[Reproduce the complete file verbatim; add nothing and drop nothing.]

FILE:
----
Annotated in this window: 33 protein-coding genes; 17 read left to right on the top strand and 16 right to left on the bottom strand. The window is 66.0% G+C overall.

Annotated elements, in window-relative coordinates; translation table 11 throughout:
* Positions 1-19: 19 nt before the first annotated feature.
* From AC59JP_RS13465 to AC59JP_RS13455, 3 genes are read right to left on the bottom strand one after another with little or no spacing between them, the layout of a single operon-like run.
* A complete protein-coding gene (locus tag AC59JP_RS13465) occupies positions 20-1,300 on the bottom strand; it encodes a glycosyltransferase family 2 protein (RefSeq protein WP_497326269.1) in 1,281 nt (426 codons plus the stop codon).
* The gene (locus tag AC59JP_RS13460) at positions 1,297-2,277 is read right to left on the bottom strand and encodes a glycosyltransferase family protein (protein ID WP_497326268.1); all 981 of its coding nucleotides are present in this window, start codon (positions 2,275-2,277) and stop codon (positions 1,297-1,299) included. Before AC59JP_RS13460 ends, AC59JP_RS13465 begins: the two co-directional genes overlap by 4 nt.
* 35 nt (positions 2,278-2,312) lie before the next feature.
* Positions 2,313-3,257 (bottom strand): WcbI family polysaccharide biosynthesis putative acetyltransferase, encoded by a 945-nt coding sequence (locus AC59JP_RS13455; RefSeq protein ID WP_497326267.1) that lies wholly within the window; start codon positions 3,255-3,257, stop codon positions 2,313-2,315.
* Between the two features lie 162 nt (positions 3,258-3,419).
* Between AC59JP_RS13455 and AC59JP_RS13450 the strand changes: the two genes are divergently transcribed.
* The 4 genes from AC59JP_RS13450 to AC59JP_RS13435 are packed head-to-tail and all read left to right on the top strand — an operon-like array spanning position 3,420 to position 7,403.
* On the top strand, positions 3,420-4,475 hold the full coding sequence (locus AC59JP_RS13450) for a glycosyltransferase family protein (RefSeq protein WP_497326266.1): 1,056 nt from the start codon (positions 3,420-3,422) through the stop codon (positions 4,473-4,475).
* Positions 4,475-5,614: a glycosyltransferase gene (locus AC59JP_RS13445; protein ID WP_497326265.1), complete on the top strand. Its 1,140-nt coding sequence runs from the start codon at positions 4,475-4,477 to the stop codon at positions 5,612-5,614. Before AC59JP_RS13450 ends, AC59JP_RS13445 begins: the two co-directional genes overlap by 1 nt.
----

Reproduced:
Annotated in this window: 33 protein-coding genes; 17 read left to right on the top strand and 16 right to left on the bottom strand. The window is 66.0% G+C overall.

Annotated elements, in window-relative coordinates; translation table 11 throughout:
* Positions 1-19: 19 nt before the first annotated feature.
* From AC59JP_RS13465 to AC59JP_RS13455, 3 genes are read right to left on the bottom strand one after another with little or no spacing between them, the layout of a single operon-like run.
* A complete protein-coding gene (locus tag AC59JP_RS13465) occupies positions 20-1,300 on the bottom strand; it encodes a glycosyltransferase family 2 protein (RefSeq protein WP_497326269.1) in 1,281 nt (426 codons plus the stop codon).
* The gene (locus tag AC59JP_RS13460) at positions 1,297-2,277 is read right to left on the bottom strand and encodes a glycosyltransferase family protein (protein ID WP_497326268.1); all 981 of its coding nucleotides are present in this window, start codon (positions 2,275-2,277) and stop codon (positions 1,297-1,299) included. Before AC59JP_RS13460 ends, AC59JP_RS13465 begins: the two co-directional genes overlap by 4 nt.
* 35 nt (positions 2,278-2,312) lie before the next feature.
* Positions 2,313-3,257 (bottom strand): WcbI family polysaccharide biosynthesis putative acetyltransferase, encoded by a 945-nt coding sequence (locus AC59JP_RS13455; RefSeq protein ID WP_497326267.1) that lies wholly within the window; start codon positions 3,255-3,257, stop codon positions 2,313-2,315.
* Between the two features lie 162 nt (positions 3,258-3,419).
* Between AC59JP_RS13455 and AC59JP_RS13450 the strand changes: the two genes are divergently transcribed.
* The 4 genes from AC59JP_RS13450 to AC59JP_RS13435 are packed head-to-tail and all read left to right on the top strand — an operon-like array spanning position 3,420 to position 7,403.
* On the top strand, positions 3,420-4,475 hold the full coding sequence (locus AC59JP_RS13450) for a glycosyltransferase family protein (RefSeq protein WP_497326266.1): 1,056 nt from the start codon (positions 3,420-3,422) through the stop codon (positions 4,473-4,475).
* Positions 4,475-5,614: a glycosyltransferase gene (locus AC59JP_RS13445; protein ID WP_497326265.1), complete on the top strand. Its 1,140-nt coding sequence runs from the start codon at positions 4,475-4,477 to the stop codon at positions 5,612-5,614. Before AC59JP_RS13450 ends, AC59JP_RS13445 begins: the two co-directional genes overlap by 1 nt.